Many people have been asking me what’s going to happen at the Reform
Party National Convention next week. How will the weekend decision by
Executive Committee to disqualify
Buchanan for fraud be handled? Will John Hagelin or Pat Buchanan be nominated? Will the party be taken over by the Buchanan machine or will it continue to exist as a force for political reform and independence? Will there actually be a convention, or will the meeting break down or break apart?
No one knows. But I do know what party activists need to be thinking about and working on in the handful of days before the convention opens. We need to be reunifying the party and getting back to its vision and its relationship to the American people. I am hopeful that we can get beyond the divisiveness of the last year without a return to the factionalism that made Reform such an easy target for Buchanan’s Anschluss.
There are varied points to identify as the start of that factionalism; certainly the party’s 1999 convention in Dearborn was one. Delegates to the Dearborn convention voted 2 to 1 to diversify the leadership in an arrangement that shared power among different forces, marking the first moment that the Ross Perot organization did not have control of the party. The delegates also took steps to protect rank-and-file democracy in its resolution of credentials disputes and in the passage of several new constitutional amendments. Some in the party were disturbed by the new arrangement and the delicate alignment was immediately embroiled in a destructive battle for control.
Buchanan’s entry into Reform coincided with this factional surge and he was quick to discern that he could manipulate it for his own benefit. Now many of the party’s factions are united in their effort to stop Buchanan’s takeover of the party — a takeover he opted to bolster by the fraudulent submission of 400,000 ineligible voters to the party’s national primary process. But the far more serious issue for Reform is whether and on what basis these party forces will remain unified.
High on the list of issues that the Reform Party’s democracy coalition must tackle is the composition of a new Executive Committee, to be elected at Long Beach, Calif., that distributes power — once again — among diverse factions and state parties, hopefully this time with a recognition that a refusal to do so will spell the end of a viable Reform Party, even if Buchanan is driven out. The Buchanan experience has hamstrung the party and cost it dozens of promising and popular independent leaders, not the least of whom is Jesse Ventura. Still some state parties have continued to grow in size and influence — like New York, California, Washington and Illinois, and whole new activist networks, like John Hagelin’s Natural Law followers, have come into the party. This has created a new picture inside Reform, and so any reunification has to be based on the actual “on the ground” situation. It will not work as a resurrection based on prior strength.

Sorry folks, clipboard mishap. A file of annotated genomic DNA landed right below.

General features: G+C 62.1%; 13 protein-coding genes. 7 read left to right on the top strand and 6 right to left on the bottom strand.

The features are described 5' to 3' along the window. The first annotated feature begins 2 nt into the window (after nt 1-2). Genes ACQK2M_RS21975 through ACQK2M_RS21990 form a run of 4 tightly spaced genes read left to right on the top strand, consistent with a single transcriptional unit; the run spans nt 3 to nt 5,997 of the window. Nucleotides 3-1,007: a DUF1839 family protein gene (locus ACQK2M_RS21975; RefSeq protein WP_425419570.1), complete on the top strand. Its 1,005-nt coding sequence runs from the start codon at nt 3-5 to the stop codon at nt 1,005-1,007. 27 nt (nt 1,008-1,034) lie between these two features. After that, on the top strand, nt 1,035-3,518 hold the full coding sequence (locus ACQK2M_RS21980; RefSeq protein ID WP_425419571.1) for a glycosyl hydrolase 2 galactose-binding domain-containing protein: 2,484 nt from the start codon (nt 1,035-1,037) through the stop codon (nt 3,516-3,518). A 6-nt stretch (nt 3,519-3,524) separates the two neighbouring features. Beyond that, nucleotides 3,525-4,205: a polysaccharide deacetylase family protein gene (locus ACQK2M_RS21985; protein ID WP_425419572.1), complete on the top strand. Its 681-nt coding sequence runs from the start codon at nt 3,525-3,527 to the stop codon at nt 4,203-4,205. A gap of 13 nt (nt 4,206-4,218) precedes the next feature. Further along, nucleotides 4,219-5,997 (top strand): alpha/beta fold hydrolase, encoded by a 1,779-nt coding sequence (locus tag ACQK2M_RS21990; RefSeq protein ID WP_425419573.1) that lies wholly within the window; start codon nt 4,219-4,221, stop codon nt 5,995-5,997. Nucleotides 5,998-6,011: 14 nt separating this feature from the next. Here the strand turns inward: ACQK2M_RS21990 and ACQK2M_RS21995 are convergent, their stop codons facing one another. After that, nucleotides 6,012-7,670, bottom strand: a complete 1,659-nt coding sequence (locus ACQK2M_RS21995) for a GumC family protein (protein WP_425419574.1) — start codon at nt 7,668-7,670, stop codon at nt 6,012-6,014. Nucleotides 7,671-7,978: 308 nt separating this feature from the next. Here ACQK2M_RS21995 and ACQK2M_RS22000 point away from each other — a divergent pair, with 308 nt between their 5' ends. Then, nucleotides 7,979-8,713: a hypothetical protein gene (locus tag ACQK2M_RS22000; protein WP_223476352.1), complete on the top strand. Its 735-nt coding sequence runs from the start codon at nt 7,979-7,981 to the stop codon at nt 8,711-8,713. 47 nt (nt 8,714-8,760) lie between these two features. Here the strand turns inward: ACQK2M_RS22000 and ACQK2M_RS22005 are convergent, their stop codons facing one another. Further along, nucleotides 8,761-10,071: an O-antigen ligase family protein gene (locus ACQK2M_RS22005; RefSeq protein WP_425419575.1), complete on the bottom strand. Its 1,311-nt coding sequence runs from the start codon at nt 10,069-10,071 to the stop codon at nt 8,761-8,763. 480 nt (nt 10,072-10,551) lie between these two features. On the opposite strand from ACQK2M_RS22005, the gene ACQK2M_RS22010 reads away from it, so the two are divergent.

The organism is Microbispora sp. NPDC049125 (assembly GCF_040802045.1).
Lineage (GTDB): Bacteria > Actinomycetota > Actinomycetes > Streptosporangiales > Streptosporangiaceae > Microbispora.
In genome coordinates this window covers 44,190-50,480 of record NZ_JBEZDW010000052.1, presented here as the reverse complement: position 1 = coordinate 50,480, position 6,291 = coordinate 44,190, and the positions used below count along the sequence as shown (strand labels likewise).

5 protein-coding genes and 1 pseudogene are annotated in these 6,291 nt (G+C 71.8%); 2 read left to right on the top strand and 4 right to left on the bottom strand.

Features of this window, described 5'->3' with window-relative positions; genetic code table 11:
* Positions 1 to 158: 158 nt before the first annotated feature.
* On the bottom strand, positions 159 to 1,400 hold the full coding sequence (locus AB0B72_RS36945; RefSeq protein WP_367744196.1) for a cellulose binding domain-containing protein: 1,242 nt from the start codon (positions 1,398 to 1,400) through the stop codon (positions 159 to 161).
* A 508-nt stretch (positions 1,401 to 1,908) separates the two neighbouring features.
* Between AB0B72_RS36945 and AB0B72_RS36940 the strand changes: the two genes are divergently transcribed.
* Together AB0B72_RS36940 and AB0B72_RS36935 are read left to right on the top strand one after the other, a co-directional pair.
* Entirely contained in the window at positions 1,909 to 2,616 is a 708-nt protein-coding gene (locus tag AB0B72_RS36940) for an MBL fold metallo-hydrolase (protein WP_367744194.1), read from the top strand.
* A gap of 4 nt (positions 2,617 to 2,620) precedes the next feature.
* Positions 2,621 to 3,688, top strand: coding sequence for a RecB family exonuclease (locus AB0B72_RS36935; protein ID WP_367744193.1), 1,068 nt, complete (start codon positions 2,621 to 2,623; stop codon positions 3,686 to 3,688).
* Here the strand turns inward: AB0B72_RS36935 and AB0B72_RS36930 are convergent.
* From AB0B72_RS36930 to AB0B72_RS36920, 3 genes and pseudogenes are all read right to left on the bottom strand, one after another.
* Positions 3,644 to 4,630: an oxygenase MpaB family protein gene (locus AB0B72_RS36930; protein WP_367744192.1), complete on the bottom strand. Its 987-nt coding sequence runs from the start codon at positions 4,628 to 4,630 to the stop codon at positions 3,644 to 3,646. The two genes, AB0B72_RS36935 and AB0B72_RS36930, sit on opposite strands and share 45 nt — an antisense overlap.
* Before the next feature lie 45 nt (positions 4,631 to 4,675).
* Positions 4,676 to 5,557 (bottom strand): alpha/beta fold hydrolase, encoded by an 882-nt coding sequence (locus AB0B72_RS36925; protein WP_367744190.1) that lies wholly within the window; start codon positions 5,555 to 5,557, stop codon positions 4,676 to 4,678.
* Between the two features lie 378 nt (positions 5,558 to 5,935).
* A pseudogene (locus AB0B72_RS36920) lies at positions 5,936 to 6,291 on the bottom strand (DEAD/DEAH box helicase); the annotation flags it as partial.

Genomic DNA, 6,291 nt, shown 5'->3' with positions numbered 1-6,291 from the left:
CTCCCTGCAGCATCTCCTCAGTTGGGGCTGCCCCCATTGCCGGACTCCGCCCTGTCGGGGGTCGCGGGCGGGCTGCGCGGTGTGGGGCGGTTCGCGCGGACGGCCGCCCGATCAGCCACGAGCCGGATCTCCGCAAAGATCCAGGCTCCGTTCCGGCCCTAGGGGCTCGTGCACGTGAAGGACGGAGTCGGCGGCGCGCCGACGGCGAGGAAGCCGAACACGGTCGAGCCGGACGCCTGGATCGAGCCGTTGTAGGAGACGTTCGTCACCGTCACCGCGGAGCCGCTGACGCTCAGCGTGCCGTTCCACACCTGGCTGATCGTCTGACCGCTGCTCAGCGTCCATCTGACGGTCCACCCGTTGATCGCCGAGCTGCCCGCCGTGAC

If the Executive Committee’s resolution is carried out, then John Hagelin will certainly become the party’s nominee. Hagelin, who has received the endorsements of many Reform leaders from coast to coast, will run a good campaign. He’s not Ross Perot, but if he is the Reform Party nominee, if the media is even handed, and if he’s included in the debates, he’ll get a lot of votes for the political reform agenda of the independent movement.
Pat Buchanan hopes to overturn the Executive Committee decision at a National Committee meeting on Aug. 8. Whether he succeeds depends largely on who is and isn’t credentialed to participate in that meeting. Ultimately, whether the Reform Party survives the Buchanan takeover attempt remains to be seen, but frankly that’s not my ultimate concern. My concern is the survival of the independent political movement, and its usefulness to reform-minded Americans.
The reform agenda is very popular. We saw that in the John McCain campaign. We see it in the Ralph Nader campaign. Reform politics is on the move. (Even the Shadow Conventions are focusing on the political reform agenda. A number of reporters have asked me why I’m not at the Shadow Convention. I wasn’t invited. I guess I cast too long a shadow for them.)
Will different political players continue to come into the independent movement as it grows and try to usurp it? Absolutely. That’s what Buchanan did. And he had every right to do so. He simply doesn’t have the right to cross the line from political hardball into illegality.
Overall, this is bound to be a very good year for independents. There’s going to be a big independent vote in November distributed among a number of candidates. That vote could affect the outcome of the Presidential race. But more importantly, this is a year in which the third party movement is growing, learning from its past mistakes and defining itself, rather than being defined by others.